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Farmers Behind Your Food: Mortenson Ranch, South Dakota

In the late 1940s, Clarence Mortenson began to wonder how the water on his ranch could be preserved so it would be remain available far into the future, a thought that sparked his effort to restore the ranch to a more natural state. That vision still guides his sons – Todd, Jeff, and Curt Mortenson – in their commitment to land stewardship.

The brothers, the third generation to run the ranch, have seen increasing results from their efforts as the years have passed. In the 1980s, Todd learned about holistic management and began moving their cattle across the land according to the ancient rhythms of buffalo herds, grazing the livestock in different areas depending on the season. By the 1990s, researchers were observing an increase in native tree and shrub species along the ranch’s streams, an impressive increase in wildlife populations and a decrease in sediment flowing into creeks on the ranch.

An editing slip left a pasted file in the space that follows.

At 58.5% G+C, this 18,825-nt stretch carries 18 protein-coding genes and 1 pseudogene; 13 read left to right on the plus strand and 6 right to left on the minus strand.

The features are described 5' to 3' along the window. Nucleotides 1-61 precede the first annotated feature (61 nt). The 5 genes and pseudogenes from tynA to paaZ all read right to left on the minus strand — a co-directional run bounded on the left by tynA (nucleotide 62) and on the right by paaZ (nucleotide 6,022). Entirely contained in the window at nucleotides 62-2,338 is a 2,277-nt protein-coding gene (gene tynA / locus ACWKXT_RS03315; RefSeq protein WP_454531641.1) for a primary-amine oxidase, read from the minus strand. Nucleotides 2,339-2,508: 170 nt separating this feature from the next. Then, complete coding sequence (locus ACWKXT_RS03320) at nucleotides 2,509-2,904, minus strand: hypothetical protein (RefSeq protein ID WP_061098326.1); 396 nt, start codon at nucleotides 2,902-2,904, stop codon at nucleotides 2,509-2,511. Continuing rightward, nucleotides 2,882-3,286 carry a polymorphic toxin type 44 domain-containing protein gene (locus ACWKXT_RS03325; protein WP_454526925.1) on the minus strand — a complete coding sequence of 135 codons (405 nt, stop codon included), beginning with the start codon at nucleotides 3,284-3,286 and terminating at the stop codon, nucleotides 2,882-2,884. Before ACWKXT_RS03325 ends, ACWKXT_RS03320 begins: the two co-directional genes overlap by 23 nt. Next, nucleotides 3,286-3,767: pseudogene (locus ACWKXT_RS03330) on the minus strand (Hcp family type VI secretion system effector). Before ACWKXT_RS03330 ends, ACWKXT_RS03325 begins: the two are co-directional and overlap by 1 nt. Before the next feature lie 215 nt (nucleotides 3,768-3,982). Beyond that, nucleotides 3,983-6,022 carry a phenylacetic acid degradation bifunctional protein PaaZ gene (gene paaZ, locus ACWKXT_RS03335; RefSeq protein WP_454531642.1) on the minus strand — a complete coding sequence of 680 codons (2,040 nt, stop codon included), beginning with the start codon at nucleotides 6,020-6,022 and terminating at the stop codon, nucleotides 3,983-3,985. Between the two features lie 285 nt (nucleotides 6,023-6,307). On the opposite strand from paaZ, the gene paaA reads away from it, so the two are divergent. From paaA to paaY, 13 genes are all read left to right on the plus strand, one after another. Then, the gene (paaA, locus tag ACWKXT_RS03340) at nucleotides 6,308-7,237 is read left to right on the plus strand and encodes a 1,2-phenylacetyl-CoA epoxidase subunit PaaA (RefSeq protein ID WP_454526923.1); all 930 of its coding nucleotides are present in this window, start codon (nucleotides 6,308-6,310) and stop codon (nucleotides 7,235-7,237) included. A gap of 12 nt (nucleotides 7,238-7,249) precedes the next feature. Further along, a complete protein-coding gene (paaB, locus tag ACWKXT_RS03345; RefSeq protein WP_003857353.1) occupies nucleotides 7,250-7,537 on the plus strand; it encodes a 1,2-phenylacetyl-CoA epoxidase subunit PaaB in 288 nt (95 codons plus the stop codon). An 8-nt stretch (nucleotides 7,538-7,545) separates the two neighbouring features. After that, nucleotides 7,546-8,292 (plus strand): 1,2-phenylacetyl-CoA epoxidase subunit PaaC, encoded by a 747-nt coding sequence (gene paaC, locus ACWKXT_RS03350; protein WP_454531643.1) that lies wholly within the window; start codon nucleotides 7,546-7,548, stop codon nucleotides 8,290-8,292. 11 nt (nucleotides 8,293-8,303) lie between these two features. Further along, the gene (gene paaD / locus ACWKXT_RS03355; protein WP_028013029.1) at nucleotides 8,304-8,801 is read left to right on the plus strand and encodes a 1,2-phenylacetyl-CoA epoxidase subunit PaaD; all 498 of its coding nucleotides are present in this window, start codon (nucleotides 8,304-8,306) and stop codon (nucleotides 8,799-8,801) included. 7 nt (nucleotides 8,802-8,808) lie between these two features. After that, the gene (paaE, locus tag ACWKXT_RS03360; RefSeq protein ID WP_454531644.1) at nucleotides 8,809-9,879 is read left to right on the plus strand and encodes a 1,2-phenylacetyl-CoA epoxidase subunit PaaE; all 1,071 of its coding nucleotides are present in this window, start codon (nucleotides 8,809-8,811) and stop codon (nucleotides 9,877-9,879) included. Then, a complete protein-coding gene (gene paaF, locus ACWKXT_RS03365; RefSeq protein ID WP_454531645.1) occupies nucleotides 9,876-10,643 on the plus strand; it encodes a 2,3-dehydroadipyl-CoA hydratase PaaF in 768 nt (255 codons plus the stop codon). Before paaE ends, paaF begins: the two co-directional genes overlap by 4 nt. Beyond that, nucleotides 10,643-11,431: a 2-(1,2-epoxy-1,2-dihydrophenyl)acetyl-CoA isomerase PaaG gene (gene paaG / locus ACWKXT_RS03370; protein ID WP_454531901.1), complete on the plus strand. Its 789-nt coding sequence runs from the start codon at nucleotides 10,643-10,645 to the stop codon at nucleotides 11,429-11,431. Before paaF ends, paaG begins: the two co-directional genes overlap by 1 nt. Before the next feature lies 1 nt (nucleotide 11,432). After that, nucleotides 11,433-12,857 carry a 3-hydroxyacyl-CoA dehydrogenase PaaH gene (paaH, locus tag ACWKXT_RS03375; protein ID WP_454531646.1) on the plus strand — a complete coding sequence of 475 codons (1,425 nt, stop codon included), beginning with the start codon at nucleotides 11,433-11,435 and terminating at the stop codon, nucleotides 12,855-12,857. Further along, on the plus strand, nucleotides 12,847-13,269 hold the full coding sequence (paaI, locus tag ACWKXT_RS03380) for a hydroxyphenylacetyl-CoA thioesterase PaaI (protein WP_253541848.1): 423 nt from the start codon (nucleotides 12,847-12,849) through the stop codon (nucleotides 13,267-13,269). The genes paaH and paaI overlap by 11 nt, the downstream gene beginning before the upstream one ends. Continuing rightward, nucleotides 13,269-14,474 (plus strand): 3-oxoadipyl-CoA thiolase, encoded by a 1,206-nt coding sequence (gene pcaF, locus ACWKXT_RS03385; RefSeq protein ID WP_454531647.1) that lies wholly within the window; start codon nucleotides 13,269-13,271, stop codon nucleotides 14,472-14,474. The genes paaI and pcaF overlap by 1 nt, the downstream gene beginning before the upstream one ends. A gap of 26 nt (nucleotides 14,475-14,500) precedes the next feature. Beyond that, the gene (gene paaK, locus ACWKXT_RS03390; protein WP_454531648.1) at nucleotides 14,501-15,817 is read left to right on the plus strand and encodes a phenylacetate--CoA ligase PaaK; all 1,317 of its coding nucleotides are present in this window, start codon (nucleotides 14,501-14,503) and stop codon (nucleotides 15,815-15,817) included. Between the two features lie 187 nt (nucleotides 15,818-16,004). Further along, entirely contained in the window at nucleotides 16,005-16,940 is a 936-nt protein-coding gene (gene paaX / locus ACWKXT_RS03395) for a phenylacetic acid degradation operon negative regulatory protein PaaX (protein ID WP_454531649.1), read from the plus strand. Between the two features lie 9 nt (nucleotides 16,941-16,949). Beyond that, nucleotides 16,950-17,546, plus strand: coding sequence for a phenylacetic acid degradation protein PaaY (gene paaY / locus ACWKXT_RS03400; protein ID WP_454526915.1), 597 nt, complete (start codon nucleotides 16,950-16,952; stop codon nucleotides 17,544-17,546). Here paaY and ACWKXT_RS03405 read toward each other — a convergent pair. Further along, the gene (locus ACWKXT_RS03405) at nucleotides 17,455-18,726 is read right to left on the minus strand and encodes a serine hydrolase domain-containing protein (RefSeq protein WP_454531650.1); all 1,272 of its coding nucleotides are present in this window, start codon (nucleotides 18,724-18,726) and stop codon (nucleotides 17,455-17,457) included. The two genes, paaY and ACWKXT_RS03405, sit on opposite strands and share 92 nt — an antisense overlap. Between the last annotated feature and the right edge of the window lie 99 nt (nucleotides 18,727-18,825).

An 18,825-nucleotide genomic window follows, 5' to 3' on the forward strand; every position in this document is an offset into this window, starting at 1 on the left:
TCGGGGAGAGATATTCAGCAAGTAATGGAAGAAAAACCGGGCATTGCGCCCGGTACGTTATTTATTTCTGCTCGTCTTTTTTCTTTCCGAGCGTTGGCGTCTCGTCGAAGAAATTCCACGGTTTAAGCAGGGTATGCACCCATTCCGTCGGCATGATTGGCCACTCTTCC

The ranch has come a long way since Clarence began his quest. More than 90 percent of the 19,000-acre spread is back to native grasses, forbs, shrubs and trees. “Each generation has done something different to improve it,” Todd Mortenson said. “I still see areas I can improve upon, and I want to be sure that when I hand it to my boys that it’s as good as I could do and, hopefully, it will continue with them.”


The Mortsenson family was recognized by the Sand County Foundation as the 2011 Leopold Conservation Award winners in South Dakota.

**This story was originally published by the Sand County Foundation.